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News & Events - June '10
30.6.2010First iMiEVs join London Mayor's fleet
Today Transport for London (TfL) welcomed four new electric vehicles into its fleet as part of the Mayor Boris Johnson's plans to make London the electric vehicle capital of Europe.
The four new Mitsubishi i-MiEVs, part funded by the Government's Low Carbon Vehicle Procurement Programme, are the first step to achieving the 1,000 electric vehicles that the Mayor aims to bring into the city's fleet over the next few years.
The new cleaner, greener cars, with specially designed livery to distinguish them from traditional petrol and diesel vehicles, will be used by TfL to ensure that road works comply with their permit scheme to keep traffic moving. By the end of this year, TfL will have up to 10 electric vehicles in its fleet.
Increasing the number of fleet vehicles is one element of the Mayor's plans to boost electric vehicle numbers to 100,000 as soon as possible. Over the coming year, 1,600 charge points will be installed across the Capital with numbers rising to 7,500 by 2013 and 25,000 points will be in place by 2015. By then, with 2,500 charge points installed in publicly accessible areas, on average no Londoner will be further than a mile from any charge point.
The number of electric vehicles in mainstream use is forecast to significantly increase in the coming years as many of the leading car manufacturers are planning to launch new electric vehicle models in the UK. The increase of zero-tail pipe emitting electric vehicles will help to improve air quality and cut climate change emissions, and as the price of petrol and diesel continues to increase they have significantly lower running costs including a 100 per cent exemption from the Congestion Charge.
Mayor of London, Boris Johnson, said: "Very soon electric vehicles and the apparatus needed to support them will be a common sight on London's streets. We are doing all we can to make it as easy as possible for Londoners to choose electric and by opting for these vehicles in our own fleets, we are helping to stimulate demand and show off their benefits including considerably cheaper running costs."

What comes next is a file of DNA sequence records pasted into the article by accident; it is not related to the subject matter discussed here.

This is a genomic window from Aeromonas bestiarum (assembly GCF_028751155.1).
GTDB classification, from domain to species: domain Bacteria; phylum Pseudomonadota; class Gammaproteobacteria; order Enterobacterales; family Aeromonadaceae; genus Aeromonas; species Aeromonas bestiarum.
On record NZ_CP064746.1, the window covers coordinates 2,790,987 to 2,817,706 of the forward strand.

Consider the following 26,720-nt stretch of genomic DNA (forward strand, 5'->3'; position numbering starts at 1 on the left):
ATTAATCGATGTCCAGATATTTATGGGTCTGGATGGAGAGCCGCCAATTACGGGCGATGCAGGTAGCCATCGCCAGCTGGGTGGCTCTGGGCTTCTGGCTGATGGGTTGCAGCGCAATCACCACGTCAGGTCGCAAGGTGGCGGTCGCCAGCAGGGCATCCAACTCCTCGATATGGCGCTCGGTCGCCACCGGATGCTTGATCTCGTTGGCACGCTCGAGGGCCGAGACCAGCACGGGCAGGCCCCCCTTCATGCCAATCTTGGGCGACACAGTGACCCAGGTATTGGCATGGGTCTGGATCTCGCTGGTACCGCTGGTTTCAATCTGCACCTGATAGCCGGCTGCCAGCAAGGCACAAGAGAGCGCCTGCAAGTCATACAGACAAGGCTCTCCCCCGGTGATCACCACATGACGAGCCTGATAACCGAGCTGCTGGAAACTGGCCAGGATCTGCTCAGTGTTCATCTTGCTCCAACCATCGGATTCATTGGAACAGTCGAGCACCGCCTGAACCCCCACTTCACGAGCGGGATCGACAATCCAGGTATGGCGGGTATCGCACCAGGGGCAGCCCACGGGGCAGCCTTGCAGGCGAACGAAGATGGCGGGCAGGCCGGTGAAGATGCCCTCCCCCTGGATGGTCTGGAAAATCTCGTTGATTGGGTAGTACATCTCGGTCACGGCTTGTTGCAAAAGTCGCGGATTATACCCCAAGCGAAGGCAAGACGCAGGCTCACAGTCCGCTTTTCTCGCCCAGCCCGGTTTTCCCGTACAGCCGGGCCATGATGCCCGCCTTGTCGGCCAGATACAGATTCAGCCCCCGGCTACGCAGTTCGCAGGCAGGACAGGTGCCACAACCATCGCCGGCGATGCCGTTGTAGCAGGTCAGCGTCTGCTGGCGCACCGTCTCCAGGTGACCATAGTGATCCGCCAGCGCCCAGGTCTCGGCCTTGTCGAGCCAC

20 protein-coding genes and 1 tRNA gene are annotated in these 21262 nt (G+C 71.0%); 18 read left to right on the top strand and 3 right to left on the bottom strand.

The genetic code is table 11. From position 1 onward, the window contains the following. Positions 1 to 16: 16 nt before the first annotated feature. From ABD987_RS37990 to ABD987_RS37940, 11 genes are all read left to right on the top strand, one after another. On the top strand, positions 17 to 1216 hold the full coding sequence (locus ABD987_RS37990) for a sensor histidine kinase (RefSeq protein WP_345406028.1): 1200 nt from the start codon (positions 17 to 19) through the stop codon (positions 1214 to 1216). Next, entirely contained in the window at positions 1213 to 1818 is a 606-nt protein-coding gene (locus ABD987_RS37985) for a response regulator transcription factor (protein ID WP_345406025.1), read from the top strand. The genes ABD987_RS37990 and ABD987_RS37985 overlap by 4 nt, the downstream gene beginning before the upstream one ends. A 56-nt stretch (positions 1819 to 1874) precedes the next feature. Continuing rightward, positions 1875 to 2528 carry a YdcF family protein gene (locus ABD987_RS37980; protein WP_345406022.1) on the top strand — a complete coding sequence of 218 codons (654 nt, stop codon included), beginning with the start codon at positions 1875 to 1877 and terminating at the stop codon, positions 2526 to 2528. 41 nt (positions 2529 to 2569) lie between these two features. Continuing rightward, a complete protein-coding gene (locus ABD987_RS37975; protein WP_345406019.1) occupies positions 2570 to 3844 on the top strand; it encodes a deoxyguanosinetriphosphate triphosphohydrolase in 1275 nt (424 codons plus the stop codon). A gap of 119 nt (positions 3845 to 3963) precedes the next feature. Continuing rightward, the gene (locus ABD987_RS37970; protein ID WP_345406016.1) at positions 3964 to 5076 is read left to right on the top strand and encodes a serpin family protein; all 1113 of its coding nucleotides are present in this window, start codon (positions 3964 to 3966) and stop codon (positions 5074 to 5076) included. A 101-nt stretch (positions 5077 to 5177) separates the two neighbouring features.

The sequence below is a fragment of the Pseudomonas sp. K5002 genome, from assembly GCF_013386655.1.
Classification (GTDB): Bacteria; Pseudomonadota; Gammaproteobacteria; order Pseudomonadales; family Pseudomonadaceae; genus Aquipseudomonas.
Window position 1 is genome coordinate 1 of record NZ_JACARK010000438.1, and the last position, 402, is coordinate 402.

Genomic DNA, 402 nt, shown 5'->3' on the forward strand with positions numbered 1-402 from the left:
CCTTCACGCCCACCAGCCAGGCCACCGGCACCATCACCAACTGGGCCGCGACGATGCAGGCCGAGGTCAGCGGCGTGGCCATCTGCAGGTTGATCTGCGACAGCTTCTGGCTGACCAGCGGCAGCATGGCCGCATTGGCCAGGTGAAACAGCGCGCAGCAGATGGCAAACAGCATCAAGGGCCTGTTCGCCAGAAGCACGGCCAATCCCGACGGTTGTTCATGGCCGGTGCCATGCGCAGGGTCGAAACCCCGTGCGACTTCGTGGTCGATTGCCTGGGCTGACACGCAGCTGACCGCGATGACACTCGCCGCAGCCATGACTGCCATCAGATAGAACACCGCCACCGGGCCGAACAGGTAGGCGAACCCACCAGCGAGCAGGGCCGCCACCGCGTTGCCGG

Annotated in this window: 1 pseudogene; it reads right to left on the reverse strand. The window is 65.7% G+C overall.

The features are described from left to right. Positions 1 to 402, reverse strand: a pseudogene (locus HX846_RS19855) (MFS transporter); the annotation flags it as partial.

David Brown, Managing Director of Surface Transport, TfL said: "The delivery of these new TfL i-MiEVs is another step towards achieving the Mayor's goal to make London the electric vehicle capital of Europe. TfL is working to help realise the Mayor's ambitious plans for electric vehicles by investing in the installation of electric vehicle charge points and the use of electric vehicles in London. By 2015 we hope to have even more electric vehicles on London's roads and 25,000 charge points installed across the city."
TfL is also encouraging its contractors to incorporate electric vehicles into their fleets. London Streets uses three contractors to deal with emergency and routine maintenance on the Red Route network. All three contractors are now incorporating sustainable vehicles into their fleets, which reduces their carbon emissions and contributes to a greener, cleaner capital city.